Modern Landscaping Lessons From A Historic Italian Garden
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Modern Landscaping Lessons From A Historic Italian Garden

On a trip to Villa d’Este—a fountain-strewn, Renaissance-era estate outside Rome—our writer learns the secrets to crafting a truly immersive garden.

By J.S. Marcus
Thu, Jun 9, 2022 4:43pmGrey Clock 3 min

It seems as if I have always known of the Villa d‘Este, the celebrated Renaissance villa and adjoining gardens northeast of Rome, but until this spring I really didn’t know much about it. I was dimly aware of the complex’s influence on landscape design, especially the fountain-rich, terraced gardens behind the frescoed house, but I couldn’t really work up a picture in my mind. Then, during a trip to Rome this spring, I decided to find out what the five-hundred-year-old fuss was about and hailed a taxi on the Via Veneto in the early morning traffic.

Located in Tivoli, a playground for ancient and Renaissance Romans about 20 miles from the Colosseum, the Villa d’Este was the brainchild of Cardinal Ippolito II d’Este (1509–1572), son of Renaissance art patron and Duke of Ferrara Alfonso d’Este and his controversial wife, Spanish-Italian power player and putative poisoner, Lucrezia Borgia. These days, it is reached only after a rather dispiriting trip through the anonymous eastern suburbs and exurbs of contemporary Rome, which might as well be outside Rome, N.Y. Even the entrance to the complex is kind of sad, off a small-town square with a curious work of menacing public art. But then the jaw-dropping splendor begins.

The stately villa, whose wholly frescoed interiors are spectacular enough, is perched above the gardens, which swoop down over countless levels, crisscrossed by a skyscraper’s worth of staircases and punctuated by some 50 sculptural fountains that run the gamut from large to huge to building-size.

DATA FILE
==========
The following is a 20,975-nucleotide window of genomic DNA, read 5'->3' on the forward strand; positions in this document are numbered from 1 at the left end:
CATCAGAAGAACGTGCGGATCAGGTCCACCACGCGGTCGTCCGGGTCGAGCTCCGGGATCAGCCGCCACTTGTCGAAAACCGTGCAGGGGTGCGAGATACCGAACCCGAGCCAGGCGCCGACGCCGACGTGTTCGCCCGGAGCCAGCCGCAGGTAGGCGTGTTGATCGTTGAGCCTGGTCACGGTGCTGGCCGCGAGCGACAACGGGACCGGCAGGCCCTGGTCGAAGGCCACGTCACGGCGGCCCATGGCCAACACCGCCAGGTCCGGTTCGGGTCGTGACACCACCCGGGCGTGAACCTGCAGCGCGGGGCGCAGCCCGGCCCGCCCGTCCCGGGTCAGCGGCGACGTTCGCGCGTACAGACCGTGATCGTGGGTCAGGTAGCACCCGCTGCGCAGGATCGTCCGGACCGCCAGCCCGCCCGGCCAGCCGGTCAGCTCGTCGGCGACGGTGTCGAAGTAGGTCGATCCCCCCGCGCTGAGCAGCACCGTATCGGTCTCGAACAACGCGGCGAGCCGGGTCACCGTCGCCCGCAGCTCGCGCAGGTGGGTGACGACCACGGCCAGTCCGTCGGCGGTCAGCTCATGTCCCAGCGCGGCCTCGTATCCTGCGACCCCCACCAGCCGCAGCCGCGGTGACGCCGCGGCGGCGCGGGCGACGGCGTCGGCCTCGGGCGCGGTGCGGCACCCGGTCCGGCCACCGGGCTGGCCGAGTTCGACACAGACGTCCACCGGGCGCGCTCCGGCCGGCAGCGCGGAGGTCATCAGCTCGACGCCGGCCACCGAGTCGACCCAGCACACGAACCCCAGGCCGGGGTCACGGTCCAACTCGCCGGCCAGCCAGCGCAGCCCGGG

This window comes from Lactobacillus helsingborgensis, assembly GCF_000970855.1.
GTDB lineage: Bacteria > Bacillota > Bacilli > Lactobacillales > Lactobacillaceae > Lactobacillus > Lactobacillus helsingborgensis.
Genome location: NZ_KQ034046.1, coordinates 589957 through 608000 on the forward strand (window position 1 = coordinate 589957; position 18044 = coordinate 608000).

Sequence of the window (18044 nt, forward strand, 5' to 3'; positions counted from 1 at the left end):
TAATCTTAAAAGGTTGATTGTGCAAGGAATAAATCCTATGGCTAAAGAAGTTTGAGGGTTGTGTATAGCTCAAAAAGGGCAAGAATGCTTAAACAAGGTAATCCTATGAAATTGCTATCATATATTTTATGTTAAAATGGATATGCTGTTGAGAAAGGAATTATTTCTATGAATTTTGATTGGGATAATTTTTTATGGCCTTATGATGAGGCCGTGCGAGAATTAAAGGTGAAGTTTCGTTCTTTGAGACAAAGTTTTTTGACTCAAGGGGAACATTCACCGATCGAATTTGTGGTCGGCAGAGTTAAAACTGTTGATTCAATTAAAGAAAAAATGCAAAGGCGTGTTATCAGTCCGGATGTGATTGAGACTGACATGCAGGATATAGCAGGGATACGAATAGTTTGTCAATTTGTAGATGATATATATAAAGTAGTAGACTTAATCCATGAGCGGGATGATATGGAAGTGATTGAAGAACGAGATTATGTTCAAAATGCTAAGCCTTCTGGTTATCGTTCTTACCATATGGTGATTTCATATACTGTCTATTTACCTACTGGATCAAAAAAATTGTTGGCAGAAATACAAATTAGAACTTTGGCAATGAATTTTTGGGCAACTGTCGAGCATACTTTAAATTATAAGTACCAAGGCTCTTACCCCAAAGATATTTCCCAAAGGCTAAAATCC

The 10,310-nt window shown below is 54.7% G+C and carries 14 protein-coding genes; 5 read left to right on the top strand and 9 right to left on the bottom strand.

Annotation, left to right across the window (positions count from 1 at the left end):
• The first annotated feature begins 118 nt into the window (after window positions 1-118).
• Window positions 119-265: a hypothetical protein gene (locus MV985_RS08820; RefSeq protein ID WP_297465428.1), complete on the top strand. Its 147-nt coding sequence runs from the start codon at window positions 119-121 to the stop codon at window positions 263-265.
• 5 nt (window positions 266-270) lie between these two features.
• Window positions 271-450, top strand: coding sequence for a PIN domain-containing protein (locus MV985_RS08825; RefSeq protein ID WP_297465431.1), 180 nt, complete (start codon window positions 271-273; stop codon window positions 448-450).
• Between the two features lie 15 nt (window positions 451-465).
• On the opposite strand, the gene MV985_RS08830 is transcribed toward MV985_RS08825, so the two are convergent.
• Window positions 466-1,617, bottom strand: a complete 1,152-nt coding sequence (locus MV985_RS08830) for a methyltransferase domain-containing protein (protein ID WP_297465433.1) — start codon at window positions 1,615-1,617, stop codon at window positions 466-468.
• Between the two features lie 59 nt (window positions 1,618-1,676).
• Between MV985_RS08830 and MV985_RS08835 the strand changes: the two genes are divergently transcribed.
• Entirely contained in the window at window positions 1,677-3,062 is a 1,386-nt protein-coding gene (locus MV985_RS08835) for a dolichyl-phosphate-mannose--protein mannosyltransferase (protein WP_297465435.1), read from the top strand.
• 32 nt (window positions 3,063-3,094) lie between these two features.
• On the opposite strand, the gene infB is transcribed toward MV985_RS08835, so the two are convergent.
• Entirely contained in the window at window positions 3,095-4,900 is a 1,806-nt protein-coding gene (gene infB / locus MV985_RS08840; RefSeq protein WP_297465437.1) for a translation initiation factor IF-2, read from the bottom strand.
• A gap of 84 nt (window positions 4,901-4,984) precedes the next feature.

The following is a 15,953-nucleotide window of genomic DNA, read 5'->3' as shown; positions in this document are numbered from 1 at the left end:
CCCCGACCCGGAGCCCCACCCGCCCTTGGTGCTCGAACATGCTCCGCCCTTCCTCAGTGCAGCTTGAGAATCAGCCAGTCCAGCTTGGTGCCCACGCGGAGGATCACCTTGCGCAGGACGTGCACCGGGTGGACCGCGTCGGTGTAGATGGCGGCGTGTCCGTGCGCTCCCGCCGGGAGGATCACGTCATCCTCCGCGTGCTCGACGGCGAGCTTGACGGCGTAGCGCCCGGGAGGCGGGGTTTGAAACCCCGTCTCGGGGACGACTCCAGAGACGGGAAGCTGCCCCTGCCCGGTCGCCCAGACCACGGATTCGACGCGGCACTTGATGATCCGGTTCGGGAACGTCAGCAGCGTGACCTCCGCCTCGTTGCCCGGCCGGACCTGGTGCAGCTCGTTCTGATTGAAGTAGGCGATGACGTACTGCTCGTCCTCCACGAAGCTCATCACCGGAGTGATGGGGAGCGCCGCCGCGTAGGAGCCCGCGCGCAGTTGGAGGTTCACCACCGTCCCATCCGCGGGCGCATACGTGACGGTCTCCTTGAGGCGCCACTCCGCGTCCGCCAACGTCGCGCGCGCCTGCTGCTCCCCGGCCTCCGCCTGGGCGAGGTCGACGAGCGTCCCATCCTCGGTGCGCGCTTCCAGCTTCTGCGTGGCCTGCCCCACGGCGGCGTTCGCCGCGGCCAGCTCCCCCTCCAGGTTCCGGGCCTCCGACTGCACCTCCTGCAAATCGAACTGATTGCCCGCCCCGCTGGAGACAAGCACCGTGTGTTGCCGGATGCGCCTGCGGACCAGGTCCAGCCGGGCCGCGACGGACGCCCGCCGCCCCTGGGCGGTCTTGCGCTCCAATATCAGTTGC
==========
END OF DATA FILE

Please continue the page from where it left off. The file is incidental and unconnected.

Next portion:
A technical marvel in its time—and a Unesco World Heritage site and museum today—the 11-acre site’s sunken gardens use gravity to turn the local Aniene River into a constant motor for fountains, pools and dozens of artificial waterfalls. The Villa d’Este relies on the basic building blocks of Renaissance garden design—evergreen trees and Italian stone—to frame and fashion the gurgling, rushing and sheer wetness of all that water, which is not only meant to be seen but heard, felt and even endured, splashing you in the face when you least expect it.

The gardens start with…a pause.

Between the house and the garden slope is a quiet vialone, or avenue, bordered by a low wall and punctuated by elevated ceramic pots. This allows the mind to catch its breath between the fabulous frescoes and the watery wonderland beneath.

I heard falling water before I saw it, then my eye traveled to the right, to the so-called Hundred Fountains, a lane along which grotesque masks shoot water into a trough. Then I descended to the Cypress Rotunda, a giant display of twisting trees, some dating back to the 17th century.

Down I went, to the long array of fish ponds, or decorative reflecting pools, which lead the eye up to the Fountain of Neptune and, beyond, to the Fountain of the Organ, which uses river water to power an actual organ.

Then up I went to the piazza-fronted Oval Fountain, whose mammoth cascade of water suggests a glistening glass curtain, and back down again to the Fountain of Diana, a surreal multi-breasted symbol of fertility. I was getting tired, and hot, and after breathing the heady aromas of the rose garden, I paused in the cool darkness of the Grottoes of the Sibyls.